I started in 2013 but got established in 2014. So, we are going to be four years on July 14th this year and we have won two awards so far. Within seven months in 2017, this brand won two awards for its contributions to the fashion industry: I won the Presidentâ€™s Special Recognition award from Fashion Designers Association of Nigeria (FADAN), which I am a member, and then I also won the Best Emerging Fashion Brand Award at the 2017 Accessories Council Excellence (ACE) Awards by Bella Africana. So two awards in seven months, I think we are doing well and we are hoping to do better.
What do these awards mean for you?
It means I should work harder because some people will feel that we have been doing bags for so many years and so should relax but that shouldnâ€™t be the case. It is not how long but how well. Just make sure you focus and know what you are doing. That is the bottom line.
Are you looking forward to winning more awards?
Yes, I want to win another aard this year and many more.
How do one care for an Ankara bags?
When you spot dirt on it, look for a very old tooth brush, which bristles would have been soft. Deep it into water with a bit of light soap and all you need to do is to brush gently and leave it to dry. And for those who have theirs on the cover of their bags, with ordinary baby wipes, you can pick dirt on your Ankara bags and they are clean.
What would you advice young ladies who aspire to be a designer like you?
They should start from the scratch and be focused. If you have a focus, you tend to gain a lot but if you keep dabbling into too many things, you might not achieve anything. Nigerians lack initiative, they just want to copy instead. Somebody has gone to do a classic design in China and then someone just comes and copies your design. We need to be focused in Nigeria because too many people are on the fast lane. I want to say also that if you are a woman, donâ€™t stay in the house and be a house wife. Whatever you know how to do, even if it is chin-chin, do it well. Someday, it is going to grow. I started this business not just as a passion but because I needed to do it. I am a bag freak, I travel a lot and I buy bags as if I am running mad. So when I started this business, I said I was going to create bags that were remarkable and people will buy. So whatever I create is what I can carry and when I draw my designs, I look at myself and ask: Can I carry this? If I canâ€™t carry what I create, it means I canâ€™t sell itÂ because if I do, I am not going to sell my brand well. So whatever you know how to do as a woman, just do it well, do it diligently and put your whole heart to it. Whatever Iâ€™m making out of this business today aims at celebrating Nigeria; I am celebrating my name, I am setting precedence for those coming behind meÂ and eventually, it is going to become a well-known brand worldwide. I think I am half way and eventually we would get there. So government should help us by giving us electricity to work with. Most of the time we are on generator and by the time we run our businesses with generators, of course the prices of the products will be increased. So where do we go from here? Letâ€™s encourage Made-in-Nigeria and let the government encourage entrepreneurs by providing working environment that is conducive and where entrepreneur thrives.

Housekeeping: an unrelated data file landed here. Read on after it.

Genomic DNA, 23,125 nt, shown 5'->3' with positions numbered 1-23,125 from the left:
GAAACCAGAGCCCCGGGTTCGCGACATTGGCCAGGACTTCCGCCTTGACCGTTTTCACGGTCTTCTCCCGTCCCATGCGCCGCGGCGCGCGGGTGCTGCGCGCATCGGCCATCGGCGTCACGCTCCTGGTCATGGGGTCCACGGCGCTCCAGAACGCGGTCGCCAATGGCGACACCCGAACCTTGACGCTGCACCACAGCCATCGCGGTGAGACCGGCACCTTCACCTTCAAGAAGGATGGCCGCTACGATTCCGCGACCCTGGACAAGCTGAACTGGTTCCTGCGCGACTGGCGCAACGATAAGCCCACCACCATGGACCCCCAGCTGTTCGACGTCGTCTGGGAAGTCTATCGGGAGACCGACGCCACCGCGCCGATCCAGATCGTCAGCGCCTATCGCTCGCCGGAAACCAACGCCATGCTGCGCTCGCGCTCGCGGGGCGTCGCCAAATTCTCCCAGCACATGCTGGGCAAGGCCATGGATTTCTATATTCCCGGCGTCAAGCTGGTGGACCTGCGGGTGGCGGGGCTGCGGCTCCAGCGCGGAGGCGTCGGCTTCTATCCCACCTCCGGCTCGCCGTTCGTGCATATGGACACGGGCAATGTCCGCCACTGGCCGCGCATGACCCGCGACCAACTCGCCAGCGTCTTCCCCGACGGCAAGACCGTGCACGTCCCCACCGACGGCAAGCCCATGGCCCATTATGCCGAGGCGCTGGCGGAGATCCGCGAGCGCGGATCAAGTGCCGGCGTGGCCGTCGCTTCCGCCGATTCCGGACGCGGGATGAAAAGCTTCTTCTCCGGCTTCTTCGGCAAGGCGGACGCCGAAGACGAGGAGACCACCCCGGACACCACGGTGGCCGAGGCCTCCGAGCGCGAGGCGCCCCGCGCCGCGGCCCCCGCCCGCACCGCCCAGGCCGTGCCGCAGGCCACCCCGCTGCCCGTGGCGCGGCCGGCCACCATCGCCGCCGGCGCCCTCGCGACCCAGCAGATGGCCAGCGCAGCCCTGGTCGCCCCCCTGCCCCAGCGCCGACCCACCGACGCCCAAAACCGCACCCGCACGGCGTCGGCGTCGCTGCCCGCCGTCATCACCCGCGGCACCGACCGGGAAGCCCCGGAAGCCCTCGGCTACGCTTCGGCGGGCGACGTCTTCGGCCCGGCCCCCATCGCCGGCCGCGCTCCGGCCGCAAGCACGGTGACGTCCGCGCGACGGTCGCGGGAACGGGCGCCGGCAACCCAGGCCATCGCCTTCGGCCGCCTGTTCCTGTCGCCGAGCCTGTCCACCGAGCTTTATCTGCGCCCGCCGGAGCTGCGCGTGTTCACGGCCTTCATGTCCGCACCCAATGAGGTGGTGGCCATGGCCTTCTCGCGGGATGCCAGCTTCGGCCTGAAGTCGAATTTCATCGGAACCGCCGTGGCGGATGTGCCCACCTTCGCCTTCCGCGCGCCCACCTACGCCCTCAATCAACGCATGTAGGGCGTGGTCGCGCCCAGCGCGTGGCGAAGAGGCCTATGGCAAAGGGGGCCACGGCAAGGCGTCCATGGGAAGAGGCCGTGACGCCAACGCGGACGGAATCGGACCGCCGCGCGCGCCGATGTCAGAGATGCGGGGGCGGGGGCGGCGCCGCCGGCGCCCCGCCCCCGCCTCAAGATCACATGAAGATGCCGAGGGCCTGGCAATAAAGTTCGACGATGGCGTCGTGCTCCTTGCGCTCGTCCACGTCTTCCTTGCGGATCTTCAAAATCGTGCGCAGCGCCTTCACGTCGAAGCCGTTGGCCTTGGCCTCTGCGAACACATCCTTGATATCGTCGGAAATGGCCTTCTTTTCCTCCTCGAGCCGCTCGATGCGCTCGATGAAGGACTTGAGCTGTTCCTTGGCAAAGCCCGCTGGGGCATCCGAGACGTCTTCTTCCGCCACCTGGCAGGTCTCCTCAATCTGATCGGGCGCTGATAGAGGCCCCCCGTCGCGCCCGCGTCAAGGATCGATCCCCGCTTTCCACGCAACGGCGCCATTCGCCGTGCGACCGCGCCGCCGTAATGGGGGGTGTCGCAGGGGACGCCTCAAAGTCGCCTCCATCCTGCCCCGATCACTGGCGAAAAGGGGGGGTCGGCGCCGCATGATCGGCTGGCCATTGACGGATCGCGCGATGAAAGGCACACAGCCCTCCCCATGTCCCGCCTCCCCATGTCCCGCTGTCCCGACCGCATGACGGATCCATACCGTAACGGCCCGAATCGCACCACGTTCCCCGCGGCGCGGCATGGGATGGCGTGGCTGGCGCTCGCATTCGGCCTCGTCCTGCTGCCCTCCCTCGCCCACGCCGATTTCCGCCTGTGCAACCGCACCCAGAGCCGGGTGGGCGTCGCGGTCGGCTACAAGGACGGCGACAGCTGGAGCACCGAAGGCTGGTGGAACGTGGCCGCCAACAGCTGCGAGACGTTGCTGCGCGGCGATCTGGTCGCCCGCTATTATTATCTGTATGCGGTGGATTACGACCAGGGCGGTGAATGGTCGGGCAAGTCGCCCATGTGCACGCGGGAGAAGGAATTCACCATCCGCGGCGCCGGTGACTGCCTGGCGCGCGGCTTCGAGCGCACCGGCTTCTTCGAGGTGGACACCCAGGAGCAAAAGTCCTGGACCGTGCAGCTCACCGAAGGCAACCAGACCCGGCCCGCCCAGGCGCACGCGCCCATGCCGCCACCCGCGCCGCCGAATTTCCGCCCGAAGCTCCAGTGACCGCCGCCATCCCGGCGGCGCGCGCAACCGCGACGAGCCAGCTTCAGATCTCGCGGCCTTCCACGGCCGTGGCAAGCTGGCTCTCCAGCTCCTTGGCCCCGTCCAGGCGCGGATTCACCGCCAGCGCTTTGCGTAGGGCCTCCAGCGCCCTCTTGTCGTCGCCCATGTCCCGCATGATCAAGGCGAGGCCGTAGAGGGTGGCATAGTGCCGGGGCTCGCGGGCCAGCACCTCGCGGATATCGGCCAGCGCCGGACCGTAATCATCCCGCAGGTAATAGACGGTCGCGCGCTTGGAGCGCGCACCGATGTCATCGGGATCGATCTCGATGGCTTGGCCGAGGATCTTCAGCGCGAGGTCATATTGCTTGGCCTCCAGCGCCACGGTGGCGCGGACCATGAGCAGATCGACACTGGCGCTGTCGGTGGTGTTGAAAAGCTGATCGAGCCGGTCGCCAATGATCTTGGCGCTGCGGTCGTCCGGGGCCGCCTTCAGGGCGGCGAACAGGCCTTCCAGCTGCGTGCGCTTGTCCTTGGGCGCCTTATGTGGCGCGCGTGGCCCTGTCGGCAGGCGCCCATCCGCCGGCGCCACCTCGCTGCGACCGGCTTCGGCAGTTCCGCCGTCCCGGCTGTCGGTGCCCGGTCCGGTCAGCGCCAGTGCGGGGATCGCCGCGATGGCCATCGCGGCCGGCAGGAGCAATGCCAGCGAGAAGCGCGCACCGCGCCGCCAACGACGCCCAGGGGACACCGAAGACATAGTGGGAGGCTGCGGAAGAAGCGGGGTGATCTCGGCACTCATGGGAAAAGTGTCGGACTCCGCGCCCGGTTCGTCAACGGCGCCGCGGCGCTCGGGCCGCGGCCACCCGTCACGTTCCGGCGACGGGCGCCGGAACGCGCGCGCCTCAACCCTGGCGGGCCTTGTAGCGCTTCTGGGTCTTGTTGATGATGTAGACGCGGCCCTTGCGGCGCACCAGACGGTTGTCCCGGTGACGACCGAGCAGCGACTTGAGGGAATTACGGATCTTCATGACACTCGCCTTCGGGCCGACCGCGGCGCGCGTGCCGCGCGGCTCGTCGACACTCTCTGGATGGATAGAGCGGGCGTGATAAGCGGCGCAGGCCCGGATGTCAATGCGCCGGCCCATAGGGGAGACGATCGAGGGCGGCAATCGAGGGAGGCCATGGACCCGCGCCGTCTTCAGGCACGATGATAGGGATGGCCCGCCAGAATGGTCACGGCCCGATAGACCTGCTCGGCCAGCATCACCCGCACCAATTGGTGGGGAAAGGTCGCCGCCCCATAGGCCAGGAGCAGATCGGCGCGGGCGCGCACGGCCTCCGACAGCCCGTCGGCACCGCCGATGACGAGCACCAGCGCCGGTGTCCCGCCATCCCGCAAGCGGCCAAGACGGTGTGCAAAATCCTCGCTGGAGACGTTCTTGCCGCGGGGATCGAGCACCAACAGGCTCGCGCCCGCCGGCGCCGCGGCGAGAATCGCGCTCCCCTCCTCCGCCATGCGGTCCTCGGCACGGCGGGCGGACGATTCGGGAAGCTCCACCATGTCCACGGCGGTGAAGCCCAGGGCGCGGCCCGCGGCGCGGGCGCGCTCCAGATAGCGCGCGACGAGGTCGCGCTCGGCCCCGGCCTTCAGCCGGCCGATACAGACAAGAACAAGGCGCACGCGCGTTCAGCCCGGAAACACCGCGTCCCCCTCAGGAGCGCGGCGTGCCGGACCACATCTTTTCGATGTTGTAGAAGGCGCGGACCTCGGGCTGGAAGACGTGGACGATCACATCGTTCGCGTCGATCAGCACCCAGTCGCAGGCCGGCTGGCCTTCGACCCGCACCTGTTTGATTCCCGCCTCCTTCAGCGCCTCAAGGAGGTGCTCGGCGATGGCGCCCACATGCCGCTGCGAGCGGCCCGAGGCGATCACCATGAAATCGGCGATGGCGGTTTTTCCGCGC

Tell us about growing up?
I grew up with the name, Wuraola. My full name is Â Adebowale Adeola Wuraola Odutola. I am number 16 of 17 children, the last girl in the family, there is just one male behind me. I grew up in so much luxury. Of course we went to school in Mercedes Benz. As the last girl in the family, my father doted so much on me. My mother is from Niger State, she is Muslim while my father was a Christian. So growing up was fun. We had fantastic upbringing and pedigree. I enjoyed my growing up and I am still enjoying myself. I take out time to go on vacations and I try to buy the good things of life, may be not too many, if I have just one quality thing, I am fine. I donâ€™t like junks and I am not one that says oh my friend has this and so I have to buy it. What fits my friend might not fit me. So I am myself. My boys are doing well. I have trained them like girls and they are very well domesticated. I have all boys, I donâ€™t have a girl and they all work so hard and well.
What do you miss about your father?
I miss the envelopes of money he always gave me. I miss the love and everything about him. My mother is still alive, she is 93.
Why do you still operate from home?
I donâ€™t want to give my whole proceeds to the landlords.